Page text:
• #5
    Supreme Master coder! glenngv's Avatar
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    in place of eval, you can also used:

    for (var x = 1; x <= NUM_OF_TRAIL_PARTS; x++) {
    window["trailSpriteFrame" + x] = new Image(28,36);
    window["trailSpriteFrame" + x].src = 'trailgif' + x + '.gif';
    }

    that's more readable. but using array is more appropriate.
    Glenn
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  • #6
    Senior Coder joh6nn's Avatar
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    brothercake, i was under the impression that eval() was designed to execute any arbitrary string of javascript. can you link me to the source for your definition?
    bluemood | devedge | devmo | MS Dev Library | WebMonkey | the Guide

    i am a loser geek, crazy with an evil streak,
    yes i do believe there is a violent thing inside of me.

  • #7
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    what I thought

    when I first learned javascript (because that's the only time I've ever seen this function until now since I don't use it) I saw it being used to evaluate a numerical/mathematical expression by taking a string equivalent (eg. "2+7*6") and returning the result of the expression.

    The context was used for a calculator, where the current calculation carried out were in a visible textbox as the user hits form buttons to work it. When the equals was punched, eval took the text value and returned the result to the text field, where it got it from.
    If at first you don't succeed, spend more time online researching javascript!
    Beck

  • #8
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    Originally posted by joh6nn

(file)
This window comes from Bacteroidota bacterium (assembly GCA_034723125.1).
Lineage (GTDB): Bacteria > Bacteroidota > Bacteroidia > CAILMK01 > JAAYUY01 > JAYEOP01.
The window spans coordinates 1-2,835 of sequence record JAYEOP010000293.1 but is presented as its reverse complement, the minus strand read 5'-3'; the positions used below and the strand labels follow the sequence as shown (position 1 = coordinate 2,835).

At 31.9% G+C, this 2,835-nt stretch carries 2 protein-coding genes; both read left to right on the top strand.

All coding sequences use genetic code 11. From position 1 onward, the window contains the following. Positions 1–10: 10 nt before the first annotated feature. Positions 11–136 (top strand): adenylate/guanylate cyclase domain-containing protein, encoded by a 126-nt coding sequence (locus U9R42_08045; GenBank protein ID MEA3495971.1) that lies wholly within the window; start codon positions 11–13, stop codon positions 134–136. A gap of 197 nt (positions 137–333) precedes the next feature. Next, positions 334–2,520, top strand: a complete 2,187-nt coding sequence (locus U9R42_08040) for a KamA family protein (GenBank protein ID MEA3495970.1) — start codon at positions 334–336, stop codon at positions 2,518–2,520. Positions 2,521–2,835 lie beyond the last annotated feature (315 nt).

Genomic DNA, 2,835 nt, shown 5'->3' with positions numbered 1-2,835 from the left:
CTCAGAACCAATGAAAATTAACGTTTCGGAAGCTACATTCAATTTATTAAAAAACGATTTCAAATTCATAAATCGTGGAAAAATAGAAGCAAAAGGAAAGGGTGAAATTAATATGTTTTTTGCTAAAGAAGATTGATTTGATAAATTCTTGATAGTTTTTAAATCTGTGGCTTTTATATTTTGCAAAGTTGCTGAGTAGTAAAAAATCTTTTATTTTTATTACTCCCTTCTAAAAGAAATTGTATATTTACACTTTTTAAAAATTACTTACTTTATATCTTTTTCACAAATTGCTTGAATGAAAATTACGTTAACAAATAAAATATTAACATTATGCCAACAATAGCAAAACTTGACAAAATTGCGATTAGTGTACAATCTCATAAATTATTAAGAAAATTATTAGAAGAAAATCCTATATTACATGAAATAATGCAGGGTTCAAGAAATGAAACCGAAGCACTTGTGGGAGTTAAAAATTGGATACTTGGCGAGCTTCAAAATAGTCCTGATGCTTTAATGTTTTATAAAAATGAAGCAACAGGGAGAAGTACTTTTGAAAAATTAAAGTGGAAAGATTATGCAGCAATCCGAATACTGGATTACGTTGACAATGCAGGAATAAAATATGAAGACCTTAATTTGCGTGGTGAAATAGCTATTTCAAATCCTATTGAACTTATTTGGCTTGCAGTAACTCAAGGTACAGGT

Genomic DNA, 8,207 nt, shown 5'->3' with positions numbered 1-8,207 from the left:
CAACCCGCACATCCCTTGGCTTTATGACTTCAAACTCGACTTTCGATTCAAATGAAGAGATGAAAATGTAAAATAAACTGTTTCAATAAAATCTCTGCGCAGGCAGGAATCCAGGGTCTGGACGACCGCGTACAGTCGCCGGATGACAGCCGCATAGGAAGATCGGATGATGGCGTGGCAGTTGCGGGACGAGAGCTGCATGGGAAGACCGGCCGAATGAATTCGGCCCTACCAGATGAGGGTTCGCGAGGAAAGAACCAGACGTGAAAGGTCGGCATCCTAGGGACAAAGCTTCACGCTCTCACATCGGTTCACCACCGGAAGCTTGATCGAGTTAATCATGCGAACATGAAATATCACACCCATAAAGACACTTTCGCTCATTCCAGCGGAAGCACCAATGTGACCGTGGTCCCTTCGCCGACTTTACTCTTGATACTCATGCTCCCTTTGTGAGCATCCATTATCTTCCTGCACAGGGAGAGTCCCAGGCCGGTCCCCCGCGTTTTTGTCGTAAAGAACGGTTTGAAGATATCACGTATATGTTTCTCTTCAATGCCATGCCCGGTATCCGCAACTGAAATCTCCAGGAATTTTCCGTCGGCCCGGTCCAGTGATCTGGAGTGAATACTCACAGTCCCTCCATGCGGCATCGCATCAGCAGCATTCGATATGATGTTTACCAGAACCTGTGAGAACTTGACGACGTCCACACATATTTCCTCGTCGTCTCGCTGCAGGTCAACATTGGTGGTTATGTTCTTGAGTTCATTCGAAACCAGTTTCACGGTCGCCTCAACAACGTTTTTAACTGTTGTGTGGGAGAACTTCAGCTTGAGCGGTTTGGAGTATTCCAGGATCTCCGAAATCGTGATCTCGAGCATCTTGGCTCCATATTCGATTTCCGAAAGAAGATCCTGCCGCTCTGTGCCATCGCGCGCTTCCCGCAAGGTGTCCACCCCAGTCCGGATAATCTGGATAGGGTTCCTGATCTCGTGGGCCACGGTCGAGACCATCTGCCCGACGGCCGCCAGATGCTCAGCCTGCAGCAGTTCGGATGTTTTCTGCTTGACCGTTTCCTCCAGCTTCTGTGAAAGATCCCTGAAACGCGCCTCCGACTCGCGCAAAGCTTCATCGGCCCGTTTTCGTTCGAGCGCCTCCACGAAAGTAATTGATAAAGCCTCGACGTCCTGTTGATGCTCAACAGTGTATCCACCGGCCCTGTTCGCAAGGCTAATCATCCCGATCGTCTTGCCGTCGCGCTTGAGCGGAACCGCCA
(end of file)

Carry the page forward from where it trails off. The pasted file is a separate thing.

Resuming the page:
brothercake, i was under the impression that eval() was designed to execute any arbitrary string of javascript. can you link me to the source for your definition?
    http://devedge.netscape.com/library/...v.html#1063795


    As far as I understand it, it's like this:

    eval() used to be a valid method of all objects, but it's use for this was deprecated and then finally removed. The reason for this was twofold - firstly, that eval is an inefficient iterator in this use (because it has to examine every object which could be identified by those criteria) and secondly that it's ambiguous with respect to collections - For example in IE:

    eval("objectname");

    is it document.all["objectname"] or document.getElementById("objectname") ? IE decides for you - it's document.all - and this is not good, because the all collection is itself incredibly inefficient to iterate through.
    Last edited by brothercake; 03-03-2003 at 06:06 PM.

  • #9
    Senior Coder joh6nn's Avatar
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    thanks for the info
    bluemood | devedge | devmo | MS Dev Library | WebMonkey | the Guide

    i am a loser geek, crazy with an evil streak,
    yes i do believe there is a violent thing inside of me.